Tuesday, August 18, 2009

Ribbons around the Fumes

In spite of all the fun I had walking the middle section of this trail last May, I was at it again, though split over two days. We started over in Ashiya, where the Kobe's Ribbon road begins. Miki had wanted to show me where she'd lived before the quake. She hadn't been here for many years and was shocked to find both her apartment building and workplace gone. What had survived the disaster had fallen to developers.

We moved toward the hills along zigzagging city streets and the luxurious homes that lined them. One house was so massive that it could only have belonged to a politician or gangster. (Or both.) We stayed on concrete all day, under the occasional shade of green. There were a few shrines near the foot of the hills. Most of them were Hachiman, which means the Meiji government had done an outstanding job in assimilating the local gods as they westernized themselves toward war.

We found true green up behind Shin Kobe Station. Around Nunobiki Falls were more of those altars to snake gods. It dawned on me that falling and rushing water could correlate in a superstitious mind to a white serpent. We stayed awhile here, then passed some boys playing in the pools below as we made our way back to the subway.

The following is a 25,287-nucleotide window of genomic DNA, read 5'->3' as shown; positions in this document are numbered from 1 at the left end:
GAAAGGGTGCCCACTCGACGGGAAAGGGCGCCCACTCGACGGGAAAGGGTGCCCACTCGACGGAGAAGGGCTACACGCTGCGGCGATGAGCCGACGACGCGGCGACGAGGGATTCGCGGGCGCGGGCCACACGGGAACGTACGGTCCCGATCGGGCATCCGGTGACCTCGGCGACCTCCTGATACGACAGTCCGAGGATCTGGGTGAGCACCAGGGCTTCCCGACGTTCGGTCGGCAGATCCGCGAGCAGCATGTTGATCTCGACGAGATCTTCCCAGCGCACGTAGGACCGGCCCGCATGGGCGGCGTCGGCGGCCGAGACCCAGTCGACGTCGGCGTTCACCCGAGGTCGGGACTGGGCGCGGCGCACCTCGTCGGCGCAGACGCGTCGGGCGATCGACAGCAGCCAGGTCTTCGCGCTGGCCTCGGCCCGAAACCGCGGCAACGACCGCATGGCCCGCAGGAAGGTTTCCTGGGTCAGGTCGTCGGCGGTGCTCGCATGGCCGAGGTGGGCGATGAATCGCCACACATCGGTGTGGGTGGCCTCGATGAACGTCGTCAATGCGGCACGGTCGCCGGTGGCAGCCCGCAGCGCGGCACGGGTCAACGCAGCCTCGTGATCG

I was now solo as I got off the train at Nagata. It took mere minutes until I lost the trail here. The streets here were narrow and twisty, the homes poor. It was an interesting contrast with the rich estates I'd seen in the morning. I made my way down to Sumadera, spread out and along the base of the mountains and shrouded in incense. It was a short walk to the beach. The main highway reminded me some of the PCH, but the houses were much too small. Crossing again to a park, I found a few memorials to the Heike wars. This was Ichinotani, a place I'd first read about in Basho (whose haiku-inscripted marker was just over there). I tried to imagine Yoshitsune's horsemen as they rode furiously down the steep slope onto the unsuspecting Taira army camped on the beach. I wandered up the hills to get a sense of it, but of course after 1000 years there was little left but carved stones. (There is some consolation in knowing that these suburban homes won't be here in a millennium either.) I did find a memorial to Atsumori, erected by the warrior Kumagai in his guilt for murdering him in a way that can perceived as homo-erotic.

I took the cable car up to the top of the mountain, looking down on the quilt of colored swimsuits near the water. The trails up here were confusing, but with a little help from a local woman, I made my way back to the sea. James Yama was next. An extremely wealthy colony of foreigners had made a home here. It was a bit too old raj for me, right down to the signs at the basketball court saying they were reserved for foreigners. (What century is this?)

My aching feet were nearing the water again. The Akashi Bridge rose up in front of me majestically. I found a fine parallel in a couple of old tombs not far off. (What century is this?)
Arriving at the sea, I watched the sun begin to dip below the strands of wire across the bridge. Ships passing beneath added just the right touch, cutting the silvery water with their prows. I love the Setonaikai, with all those little islands. Final resting place for pirate booty and warrior dreams.

On the turntable: Teardrop Explodes, "Wilder"
On the reel table: "The Quiet Man" (Ford, 1952)

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